Eight teams in a double elimination tournament jammed into five days---it can really stress a pitching staff. So, as Illinois State and Dallas Baptist get ready to play their biggest game of the year in the Missouri Valley Conference Tournament final tonight, they do so largely with a group of guys who haven’t thrown many meaningful innings this season.
Conference tournaments used to get teams ready for NCAA Regionals, but that’s when they were six team affairs instead of the current format with four. Pitching depth used to be at a premium in the NCAA’s and while it’s still important, it’s not the overriding factor it once was. You can win a regional in just three games now; when Wichita State won the National Championship in 1989 it needed six regional games to get to Omaha.
I really like the concept of a league tourney, of bringing everyone together in one location—but the current format can make teams play like they haven’t had to all season. If a couple of guys at the end of the roster haven’t seen the light of day all season --should they really be expected to perform in the glare of the most meaningful game of their season? It doesn’t make much sense to me. Then again, maybe that’s the point---finding the true measure of a team by putting it in unfamiliar circumstances and seeing who reacts to it the best.
The Royals continue to be about as offensive as a Disney movie, but last night in Anaheim they added a head scratching move to the growing pile of…frustration. Down just 3-1 in the fifth, Norichika Aoki was at second with one out when Eric Hosmer lifted a fly ball to center—inexplicably, Aoki tagged on Mike Trout who just happens to have one of the best arms in baseball and was toast. One of the cardinal rules of base running is to never make the first or last out of an inning at third, a big leaguer simply has to know better, especially in such a close game.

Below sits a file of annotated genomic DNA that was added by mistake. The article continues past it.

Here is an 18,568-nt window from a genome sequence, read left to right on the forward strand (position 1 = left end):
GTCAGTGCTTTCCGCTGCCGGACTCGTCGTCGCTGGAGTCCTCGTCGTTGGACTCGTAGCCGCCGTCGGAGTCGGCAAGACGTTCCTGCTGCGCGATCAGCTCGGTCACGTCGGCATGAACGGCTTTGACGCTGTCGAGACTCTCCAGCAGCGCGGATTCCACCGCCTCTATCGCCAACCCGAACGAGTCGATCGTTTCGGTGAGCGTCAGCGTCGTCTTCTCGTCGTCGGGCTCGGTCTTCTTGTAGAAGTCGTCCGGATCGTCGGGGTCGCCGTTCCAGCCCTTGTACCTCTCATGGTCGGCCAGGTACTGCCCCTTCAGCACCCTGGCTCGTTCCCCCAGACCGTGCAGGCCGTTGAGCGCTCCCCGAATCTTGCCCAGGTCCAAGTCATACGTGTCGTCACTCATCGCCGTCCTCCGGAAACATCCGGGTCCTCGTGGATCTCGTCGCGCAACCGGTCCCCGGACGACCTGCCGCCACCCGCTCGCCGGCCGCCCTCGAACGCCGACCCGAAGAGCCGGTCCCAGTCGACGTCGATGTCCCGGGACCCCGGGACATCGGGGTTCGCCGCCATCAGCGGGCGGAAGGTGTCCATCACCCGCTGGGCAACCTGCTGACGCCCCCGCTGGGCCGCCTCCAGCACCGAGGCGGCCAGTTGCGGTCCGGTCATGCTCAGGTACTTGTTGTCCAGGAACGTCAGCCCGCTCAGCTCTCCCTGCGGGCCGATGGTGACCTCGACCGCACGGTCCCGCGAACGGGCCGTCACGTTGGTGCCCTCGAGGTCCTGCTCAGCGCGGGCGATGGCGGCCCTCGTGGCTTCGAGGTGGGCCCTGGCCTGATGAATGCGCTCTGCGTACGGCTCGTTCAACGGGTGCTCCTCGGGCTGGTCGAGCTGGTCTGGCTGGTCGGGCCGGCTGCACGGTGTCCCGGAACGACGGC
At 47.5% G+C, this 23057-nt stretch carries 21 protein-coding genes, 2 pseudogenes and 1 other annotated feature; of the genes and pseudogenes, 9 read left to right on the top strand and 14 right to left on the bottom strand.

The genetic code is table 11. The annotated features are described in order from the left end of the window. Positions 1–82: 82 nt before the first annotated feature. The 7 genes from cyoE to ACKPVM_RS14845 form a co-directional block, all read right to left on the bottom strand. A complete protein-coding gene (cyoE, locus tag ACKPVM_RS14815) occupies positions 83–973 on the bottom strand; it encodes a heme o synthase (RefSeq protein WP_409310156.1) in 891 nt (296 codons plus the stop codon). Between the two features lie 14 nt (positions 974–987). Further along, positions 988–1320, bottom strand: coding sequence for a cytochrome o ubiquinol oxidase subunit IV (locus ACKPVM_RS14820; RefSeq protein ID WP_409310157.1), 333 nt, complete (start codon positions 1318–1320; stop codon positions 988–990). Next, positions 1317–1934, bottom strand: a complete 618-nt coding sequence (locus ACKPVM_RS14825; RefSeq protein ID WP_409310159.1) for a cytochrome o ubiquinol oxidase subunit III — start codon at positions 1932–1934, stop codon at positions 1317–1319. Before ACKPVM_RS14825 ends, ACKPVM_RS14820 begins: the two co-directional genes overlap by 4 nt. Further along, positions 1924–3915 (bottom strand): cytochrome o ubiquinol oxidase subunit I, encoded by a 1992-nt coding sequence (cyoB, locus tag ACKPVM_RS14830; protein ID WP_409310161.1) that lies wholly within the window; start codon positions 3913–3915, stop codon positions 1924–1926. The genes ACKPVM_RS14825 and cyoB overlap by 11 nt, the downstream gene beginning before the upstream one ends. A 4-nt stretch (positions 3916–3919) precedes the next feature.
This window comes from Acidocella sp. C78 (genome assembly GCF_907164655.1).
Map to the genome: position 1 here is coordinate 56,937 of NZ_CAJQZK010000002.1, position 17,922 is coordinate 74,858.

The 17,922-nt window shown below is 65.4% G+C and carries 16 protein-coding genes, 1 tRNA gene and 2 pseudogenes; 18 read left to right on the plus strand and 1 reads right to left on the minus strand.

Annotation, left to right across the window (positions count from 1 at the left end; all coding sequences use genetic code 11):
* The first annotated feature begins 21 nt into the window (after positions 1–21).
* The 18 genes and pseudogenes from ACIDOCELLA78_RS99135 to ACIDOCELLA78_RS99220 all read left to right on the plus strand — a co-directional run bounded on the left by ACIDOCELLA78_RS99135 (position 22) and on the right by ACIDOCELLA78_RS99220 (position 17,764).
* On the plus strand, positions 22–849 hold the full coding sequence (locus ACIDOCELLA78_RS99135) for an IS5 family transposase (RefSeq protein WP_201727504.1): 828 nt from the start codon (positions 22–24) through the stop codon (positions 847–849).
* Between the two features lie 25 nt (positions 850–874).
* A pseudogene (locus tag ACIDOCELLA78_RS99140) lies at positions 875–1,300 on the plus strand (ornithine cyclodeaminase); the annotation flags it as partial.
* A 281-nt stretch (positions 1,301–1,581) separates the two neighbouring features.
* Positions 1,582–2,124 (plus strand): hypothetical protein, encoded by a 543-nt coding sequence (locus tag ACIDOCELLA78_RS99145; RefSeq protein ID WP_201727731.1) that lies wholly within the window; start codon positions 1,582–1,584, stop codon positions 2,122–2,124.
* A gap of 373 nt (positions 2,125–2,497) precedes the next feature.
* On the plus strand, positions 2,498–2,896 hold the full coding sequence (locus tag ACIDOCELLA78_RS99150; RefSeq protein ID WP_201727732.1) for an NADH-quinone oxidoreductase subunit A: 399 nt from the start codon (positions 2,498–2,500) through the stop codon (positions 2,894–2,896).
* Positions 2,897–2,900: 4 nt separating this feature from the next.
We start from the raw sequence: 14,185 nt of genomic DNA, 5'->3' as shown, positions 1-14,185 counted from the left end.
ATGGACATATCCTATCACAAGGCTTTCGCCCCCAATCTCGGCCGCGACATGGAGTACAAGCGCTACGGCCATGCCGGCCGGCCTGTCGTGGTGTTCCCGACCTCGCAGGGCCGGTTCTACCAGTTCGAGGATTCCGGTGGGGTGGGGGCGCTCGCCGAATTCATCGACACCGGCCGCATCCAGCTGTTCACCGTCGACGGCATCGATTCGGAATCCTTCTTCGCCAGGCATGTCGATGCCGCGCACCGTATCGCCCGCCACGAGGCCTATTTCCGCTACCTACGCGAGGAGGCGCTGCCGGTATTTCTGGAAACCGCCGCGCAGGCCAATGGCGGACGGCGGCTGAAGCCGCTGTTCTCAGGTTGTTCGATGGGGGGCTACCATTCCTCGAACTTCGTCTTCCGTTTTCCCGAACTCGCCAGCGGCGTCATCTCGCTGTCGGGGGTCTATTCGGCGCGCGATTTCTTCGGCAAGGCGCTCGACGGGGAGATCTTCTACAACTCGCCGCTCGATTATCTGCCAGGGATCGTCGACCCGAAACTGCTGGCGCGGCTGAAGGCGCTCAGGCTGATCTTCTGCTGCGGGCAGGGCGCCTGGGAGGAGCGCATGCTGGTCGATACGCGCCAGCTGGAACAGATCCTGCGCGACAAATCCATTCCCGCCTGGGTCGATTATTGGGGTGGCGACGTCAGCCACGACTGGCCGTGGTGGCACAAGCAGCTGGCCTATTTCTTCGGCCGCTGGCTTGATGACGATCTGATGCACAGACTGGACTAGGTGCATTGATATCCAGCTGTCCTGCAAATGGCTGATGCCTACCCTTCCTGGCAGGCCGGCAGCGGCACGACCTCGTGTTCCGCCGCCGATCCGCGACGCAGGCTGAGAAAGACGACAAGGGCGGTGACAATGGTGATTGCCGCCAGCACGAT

By the way, the Royals have all of 20 home runs---that’s the fewest through 46 games in the Majors in 22 years.
Turning up the Heat?
Miami and Indy have a very interesting game of give and take going through their rivalry; the two have alternated wins for 13 straight games dating back to last season. The Pacers are a perfect 5-0 in games after a loss in these playoffs, but tonight’s game is back in Miami. Paul George being cleared to play for the Pacers is huge—Indianapolis has outscored playoff opponents by 64 points with him on the floor, they’ve been outscored by 27 without him.
As key as George is to Indy, he’s still not the best player on the floor. LeBron and Dwayne Wade were unbelievable in crunch time of game two, of course, it helps that LeBron gets every call known to man.
I won’t know how invested I’ll be in the World Cup until I start seeing players sprawled out over the fields of Brazil feigning injury. Ok, sorry—that was my one shot at soccer, I promise –no more. Actually, I am a little intrigued, especially since Team USA Head Coach Jürgen Klinsman left Landon Donovan off the roster for Brazil. Donovan was one of the few soccer guys I knew, although, how good can he be if he doesn’t have a one-name handle?
I realize, at 32, Donovan’s best years may be behind him (did I really just say that)—but I also know that he has 5 goals in World Cup play, two more than the collective total of the 23 players who make up the American roster. Ole…Ole, Ole, Ole. Cue the Vuvuzela.